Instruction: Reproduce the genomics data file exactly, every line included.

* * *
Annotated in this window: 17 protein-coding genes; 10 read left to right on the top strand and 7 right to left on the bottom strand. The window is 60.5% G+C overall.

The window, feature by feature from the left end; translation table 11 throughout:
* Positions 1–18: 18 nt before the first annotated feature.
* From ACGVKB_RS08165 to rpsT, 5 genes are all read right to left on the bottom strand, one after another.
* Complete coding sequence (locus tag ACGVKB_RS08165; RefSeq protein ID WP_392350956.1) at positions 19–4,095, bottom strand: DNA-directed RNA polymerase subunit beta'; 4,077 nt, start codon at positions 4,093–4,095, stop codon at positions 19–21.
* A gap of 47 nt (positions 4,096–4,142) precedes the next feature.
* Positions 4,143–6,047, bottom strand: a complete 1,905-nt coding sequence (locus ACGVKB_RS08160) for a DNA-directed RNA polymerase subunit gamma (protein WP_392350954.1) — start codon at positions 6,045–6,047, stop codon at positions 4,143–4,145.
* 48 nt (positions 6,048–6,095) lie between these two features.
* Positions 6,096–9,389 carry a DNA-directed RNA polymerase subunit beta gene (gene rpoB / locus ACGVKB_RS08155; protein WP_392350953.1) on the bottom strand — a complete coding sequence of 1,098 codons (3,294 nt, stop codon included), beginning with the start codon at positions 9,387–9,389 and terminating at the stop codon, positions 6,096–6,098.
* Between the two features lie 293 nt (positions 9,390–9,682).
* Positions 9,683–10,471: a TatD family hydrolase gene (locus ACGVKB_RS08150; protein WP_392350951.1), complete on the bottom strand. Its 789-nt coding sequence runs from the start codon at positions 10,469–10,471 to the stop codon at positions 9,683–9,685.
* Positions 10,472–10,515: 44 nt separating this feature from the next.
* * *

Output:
Annotated in this window: 17 protein-coding genes; 10 read left to right on the top strand and 7 right to left on the bottom strand. The window is 60.5% G+C overall.

The window, feature by feature from the left end; translation table 11 throughout:
* Positions 1–18: 18 nt before the first annotated feature.
* From ACGVKB_RS08165 to rpsT, 5 genes are all read right to left on the bottom strand, one after another.
* Complete coding sequence (locus tag ACGVKB_RS08165; RefSeq protein ID WP_392350956.1) at positions 19–4,095, bottom strand: DNA-directed RNA polymerase subunit beta'; 4,077 nt, start codon at positions 4,093–4,095, stop codon at positions 19–21.
* A gap of 47 nt (positions 4,096–4,142) precedes the next feature.
* Positions 4,143–6,047, bottom strand: a complete 1,905-nt coding sequence (locus ACGVKB_RS08160) for a DNA-directed RNA polymerase subunit gamma (protein WP_392350954.1) — start codon at positions 6,045–6,047, stop codon at positions 4,143–4,145.
* 48 nt (positions 6,048–6,095) lie between these two features.
* Positions 6,096–9,389 carry a DNA-directed RNA polymerase subunit beta gene (gene rpoB / locus ACGVKB_RS08155; protein WP_392350953.1) on the bottom strand — a complete coding sequence of 1,098 codons (3,294 nt, stop codon included), beginning with the start codon at positions 9,387–9,389 and terminating at the stop codon, positions 6,096–6,098.
* Between the two features lie 293 nt (positions 9,390–9,682).
* Positions 9,683–10,471: a TatD family hydrolase gene (locus ACGVKB_RS08150; protein WP_392350951.1), complete on the bottom strand. Its 789-nt coding sequence runs from the start codon at positions 10,469–10,471 to the stop codon at positions 9,683–9,685.
* Positions 10,472–10,515: 44 nt separating this feature from the next.